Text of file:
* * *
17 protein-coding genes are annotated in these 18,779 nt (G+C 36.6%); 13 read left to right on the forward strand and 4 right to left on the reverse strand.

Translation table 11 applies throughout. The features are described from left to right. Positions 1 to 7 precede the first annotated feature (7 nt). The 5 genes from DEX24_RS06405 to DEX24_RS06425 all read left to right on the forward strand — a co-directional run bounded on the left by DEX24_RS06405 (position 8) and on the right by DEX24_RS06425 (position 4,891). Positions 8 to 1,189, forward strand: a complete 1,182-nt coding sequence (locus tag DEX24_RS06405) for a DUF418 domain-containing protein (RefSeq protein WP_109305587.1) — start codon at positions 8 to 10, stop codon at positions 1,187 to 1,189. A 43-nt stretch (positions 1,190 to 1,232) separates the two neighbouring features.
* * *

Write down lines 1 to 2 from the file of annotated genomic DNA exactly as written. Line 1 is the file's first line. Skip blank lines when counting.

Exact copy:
17 protein-coding genes are annotated in these 18,779 nt (G+C 36.6%); 13 read left to right on the forward strand and 4 right to left on the reverse strand.

Translation table 11 applies throughout. The features are described from left to right. Positions 1 to 7 precede the first annotated feature (7 nt). The 5 genes from DEX24_RS06405 to DEX24_RS06425 all read left to right on the forward strand — a co-directional run bounded on the left by DEX24_RS06405 (position 8) and on the right by DEX24_RS06425 (position 4,891). Positions 8 to 1,189, forward strand: a complete 1,182-nt coding sequence (locus tag DEX24_RS06405) for a DUF418 domain-containing protein (RefSeq protein WP_109305587.1) — start codon at positions 8 to 10, stop codon at positions 1,187 to 1,189. A 43-nt stretch (positions 1,190 to 1,232) separates the two neighbouring features.